Summary: The Life of Joseph Reunion and Reconciliation in Egypt Genesis 42-47

The Life of Joseph

Reunion and Reconciliation in Egypt

Genesis 42-47

David Taylor

November 20, 2016

We finish up our series on “The Life of Joseph” next week and start our Advent series, “Rediscovering Joy” during the month of December. Today’s message, “Reunion and Reconciliation in Egypt,” we look at Genesis chapters 42-47. Last week, we saw Joseph go from prison to the palace in a matter of hours. Life has finally turned sweet for Joseph, he is now the prime minister of Egypt, married, and has two sons. The first, Manasseh, meaning God has made him forget all his hardships and all his father’s house and the second, Ephraim, meaning God has made him fruitful in the land of his affliction (41:51-53). And Egypt is experiencing just what Joseph predicted, the seven years of prosperity are over and they are into two years of famine. But the famine includes all the surrounding lands (41:54) who must come to Egypt seeking grain for survival (41:54-57).

When Jacob learns that there is grain in Egypt he sends all the brothers to buy grain except Benjamin because He fears for his life (42:1-4). I think deep down he does not trust the brothers because he suspects they were behind Joseph’s death. So, the brothers go to Egypt and must see Joseph who is in charge of selling grain. And when they do, they bow before the second most powerful man in Egypt, not realizing he is Joseph because everything about him is Egyptian, his looks, his mannerisms, and his dress. But Joseph recognizes them. He acts rough toward them, accusing them of being spies but they defend themselves, stating that they are honest men! Joseph is testing them; he does not trust them after what they did to him. He needs to find out what kind of men they are twenty years later. He inquiries about Benjamin and Jacob and tells them that if they are honest men, leave one brother in Egypt and bring back their other brother when they return. Their guilt causes them to interpret their circumstances as punishment for selling Joseph into slavery sin (42:21). Joseph turns away, weeping because of the emotion of this encounter and his brother’s words (42:24). They leave to return home so Joseph’s steward puts their money back in their sacks which they find on their trip home. They obviously fear for lives, believing that God is behind the money being there (42:28). Those who do evil cannot escape punishment forever.

When they get low run on grain again they make plans to return to Egypt to buy grain but they must take Benjamin with them. Jacob is very uncomfortable with this as he cannot bear the possibility of losing Benjamin so Judah guarantees Benjamins return with his own life (43:8-9). Jacob finally concedes, trusting God’s sovereignty despite not trusting the brothers (43:14). So the brothers take a second journey to Egypt and come before Joseph again. When he sees Benjamin with them he has his steward take them into his house and prepare a meal for them (43:16-17). They are afraid that he has it in for them because of the money in their sacks so they question the steward and explain to him about finding the money in their sacks and that they brought it back, along with more money to buy grain. But the steward tells them not to fear, your God and the God of your father has put treasure in your sacks for you (43:18- 23). What does this tell us about Joseph? Though he left his family, he has not left God. The mission of God was central to his life, even in Egypt. When Joseph arrives, the brothers give him the gift they brought and bow down before him, fulfilling the first dream (43:26). Then they sit down to eat, he at one table and they at another as Egyptians did not eat with Jews (43:32). They are seated in birth order (43:33) with Benjamin getting five times as much food as the rest (43:34). He is testing his bothers to see how they will react to the youngest being favored. Will they respond the same way they did toward him so many years before? Joseph did not know this yet but the brothers will need to be united for the nation of Israel to become strong and God is ensuring this unity through Joseph. God is using Joseph to accomplish this purpose.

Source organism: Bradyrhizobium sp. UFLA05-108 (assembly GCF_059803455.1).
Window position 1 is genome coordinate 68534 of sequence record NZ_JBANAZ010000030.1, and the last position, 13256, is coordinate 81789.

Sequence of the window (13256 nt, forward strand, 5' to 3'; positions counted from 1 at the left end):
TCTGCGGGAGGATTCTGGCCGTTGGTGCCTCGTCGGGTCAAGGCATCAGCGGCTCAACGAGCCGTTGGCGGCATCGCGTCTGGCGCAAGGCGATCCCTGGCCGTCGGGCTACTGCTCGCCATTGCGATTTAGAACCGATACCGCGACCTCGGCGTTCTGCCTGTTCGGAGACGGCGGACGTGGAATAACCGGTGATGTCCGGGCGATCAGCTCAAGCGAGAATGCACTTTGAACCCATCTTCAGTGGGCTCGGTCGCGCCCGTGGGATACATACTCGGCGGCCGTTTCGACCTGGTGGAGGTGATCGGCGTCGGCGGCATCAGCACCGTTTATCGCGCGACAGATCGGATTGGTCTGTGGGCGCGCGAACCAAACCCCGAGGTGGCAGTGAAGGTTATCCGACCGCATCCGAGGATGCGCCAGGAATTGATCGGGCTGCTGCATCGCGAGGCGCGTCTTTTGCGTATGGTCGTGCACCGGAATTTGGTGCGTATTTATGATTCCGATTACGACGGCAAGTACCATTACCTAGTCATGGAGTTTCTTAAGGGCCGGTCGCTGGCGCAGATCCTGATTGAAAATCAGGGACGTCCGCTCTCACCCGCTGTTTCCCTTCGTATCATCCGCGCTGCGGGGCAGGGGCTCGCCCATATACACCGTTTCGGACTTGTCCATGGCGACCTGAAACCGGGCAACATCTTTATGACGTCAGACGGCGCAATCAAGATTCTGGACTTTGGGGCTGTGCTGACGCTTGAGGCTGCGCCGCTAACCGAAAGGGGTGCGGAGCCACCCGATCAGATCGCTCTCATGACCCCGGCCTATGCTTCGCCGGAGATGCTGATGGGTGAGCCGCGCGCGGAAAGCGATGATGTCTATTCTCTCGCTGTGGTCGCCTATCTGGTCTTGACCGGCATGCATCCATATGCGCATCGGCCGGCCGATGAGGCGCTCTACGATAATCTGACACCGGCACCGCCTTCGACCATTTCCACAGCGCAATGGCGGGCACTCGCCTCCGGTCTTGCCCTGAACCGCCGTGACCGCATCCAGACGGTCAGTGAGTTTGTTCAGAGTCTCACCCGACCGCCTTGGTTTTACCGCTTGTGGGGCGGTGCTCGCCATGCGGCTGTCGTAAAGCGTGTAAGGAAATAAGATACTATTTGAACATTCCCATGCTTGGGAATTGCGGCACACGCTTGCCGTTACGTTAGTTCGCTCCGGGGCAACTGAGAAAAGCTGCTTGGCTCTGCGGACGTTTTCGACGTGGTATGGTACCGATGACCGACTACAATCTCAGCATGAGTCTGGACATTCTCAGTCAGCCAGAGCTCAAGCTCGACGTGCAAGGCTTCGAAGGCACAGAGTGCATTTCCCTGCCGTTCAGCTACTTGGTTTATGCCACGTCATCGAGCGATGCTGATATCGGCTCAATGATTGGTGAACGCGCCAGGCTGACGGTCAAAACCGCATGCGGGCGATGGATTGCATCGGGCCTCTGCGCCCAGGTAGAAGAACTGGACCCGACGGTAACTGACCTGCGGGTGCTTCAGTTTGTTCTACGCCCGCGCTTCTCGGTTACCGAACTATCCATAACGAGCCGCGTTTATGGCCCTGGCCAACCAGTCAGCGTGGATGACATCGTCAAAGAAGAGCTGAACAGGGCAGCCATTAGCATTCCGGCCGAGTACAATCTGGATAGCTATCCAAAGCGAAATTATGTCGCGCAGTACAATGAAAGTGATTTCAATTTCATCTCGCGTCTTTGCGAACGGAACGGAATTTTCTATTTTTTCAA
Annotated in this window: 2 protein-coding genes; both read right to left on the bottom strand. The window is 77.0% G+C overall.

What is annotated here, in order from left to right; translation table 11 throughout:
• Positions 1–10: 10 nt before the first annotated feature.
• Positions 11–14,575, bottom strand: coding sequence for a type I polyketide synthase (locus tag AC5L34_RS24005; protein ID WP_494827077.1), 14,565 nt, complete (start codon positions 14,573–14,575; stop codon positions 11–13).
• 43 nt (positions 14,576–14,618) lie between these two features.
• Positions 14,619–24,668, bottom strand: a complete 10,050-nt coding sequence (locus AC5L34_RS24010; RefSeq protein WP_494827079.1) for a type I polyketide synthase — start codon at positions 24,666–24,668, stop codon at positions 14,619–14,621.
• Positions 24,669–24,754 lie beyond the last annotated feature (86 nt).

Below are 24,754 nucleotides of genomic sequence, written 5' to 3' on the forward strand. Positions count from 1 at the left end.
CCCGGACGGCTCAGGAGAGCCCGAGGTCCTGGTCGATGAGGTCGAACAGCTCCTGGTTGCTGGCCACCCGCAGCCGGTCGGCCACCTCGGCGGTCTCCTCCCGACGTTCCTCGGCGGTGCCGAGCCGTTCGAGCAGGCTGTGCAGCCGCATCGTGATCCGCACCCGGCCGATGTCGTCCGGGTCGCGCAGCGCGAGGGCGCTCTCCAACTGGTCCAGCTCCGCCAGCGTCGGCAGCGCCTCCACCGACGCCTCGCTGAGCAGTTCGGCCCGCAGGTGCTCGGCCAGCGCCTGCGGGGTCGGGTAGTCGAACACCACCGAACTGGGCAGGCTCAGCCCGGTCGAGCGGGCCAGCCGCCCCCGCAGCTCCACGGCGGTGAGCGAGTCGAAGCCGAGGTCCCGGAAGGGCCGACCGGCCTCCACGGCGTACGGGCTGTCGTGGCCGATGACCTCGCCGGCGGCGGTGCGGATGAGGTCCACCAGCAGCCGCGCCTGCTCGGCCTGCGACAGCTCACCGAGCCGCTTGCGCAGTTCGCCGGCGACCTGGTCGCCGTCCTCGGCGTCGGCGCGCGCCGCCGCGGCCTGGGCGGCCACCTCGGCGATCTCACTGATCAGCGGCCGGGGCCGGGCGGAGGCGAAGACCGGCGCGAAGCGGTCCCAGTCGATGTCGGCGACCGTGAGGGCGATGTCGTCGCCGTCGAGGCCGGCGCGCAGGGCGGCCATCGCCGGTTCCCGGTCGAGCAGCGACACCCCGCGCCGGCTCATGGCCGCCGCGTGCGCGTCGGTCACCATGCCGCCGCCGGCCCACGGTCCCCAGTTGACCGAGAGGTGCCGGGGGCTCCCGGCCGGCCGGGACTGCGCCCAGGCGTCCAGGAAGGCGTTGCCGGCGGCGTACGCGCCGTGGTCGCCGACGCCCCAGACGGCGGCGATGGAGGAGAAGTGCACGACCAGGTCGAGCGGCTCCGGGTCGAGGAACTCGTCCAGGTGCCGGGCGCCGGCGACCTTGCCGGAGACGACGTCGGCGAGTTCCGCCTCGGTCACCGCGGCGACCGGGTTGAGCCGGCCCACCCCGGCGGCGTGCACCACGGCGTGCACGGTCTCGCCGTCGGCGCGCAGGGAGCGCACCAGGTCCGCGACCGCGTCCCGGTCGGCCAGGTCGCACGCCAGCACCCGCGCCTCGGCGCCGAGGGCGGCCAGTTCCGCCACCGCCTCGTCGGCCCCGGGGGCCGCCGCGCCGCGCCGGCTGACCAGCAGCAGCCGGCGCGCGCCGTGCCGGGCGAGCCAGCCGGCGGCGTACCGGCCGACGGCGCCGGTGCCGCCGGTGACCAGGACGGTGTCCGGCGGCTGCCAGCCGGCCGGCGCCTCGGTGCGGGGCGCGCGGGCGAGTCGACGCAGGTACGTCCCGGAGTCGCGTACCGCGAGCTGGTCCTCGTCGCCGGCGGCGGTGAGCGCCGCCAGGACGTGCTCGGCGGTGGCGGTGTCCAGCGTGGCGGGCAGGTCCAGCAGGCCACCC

The brothers are going to return home so Joseph tells his steward to fill their bags as full as he can and to put their money back in again along with his silver cup in Benjamins sack (44:1-2). The next morning the brothers leave and Joseph sends his steward to accuse them of stealing his cup (44:3-7) and when he searches, the steward finds the planted cup in Benjamins sack. They return to Joseph and bow down before him again in fulfillment of his dream (44:8-14). His plan is to keep Benjamin there and send the rest home (44:17). But even though they are innocent of stealing the cup they recognize God is holding them accountable for selling Joseph into slavery (44:16). There is a scriptural principle, you reap what you sow (Gal 6:7). Judah, the one with the idea to sell Joseph into slavery now defends his brothers and pleads on behalf of Benjamin (44:18-23). He is seeking to protect both Benjamin and his father. Twenty years ago, he did not care about his brother or his father but now you see great love and concern for his brother and his father, evidences of God’s grace in his life. He is willing to sacrifice himself, substitute himself, to save both Benjamin and his father’s life (44:33-34).

Copy Sermon to Clipboard with PRO Download Sermon with PRO
Browse All Media

Related Media

PowerPoint Template
Talk about it...

Nobody has commented yet. Be the first!

Join the discussion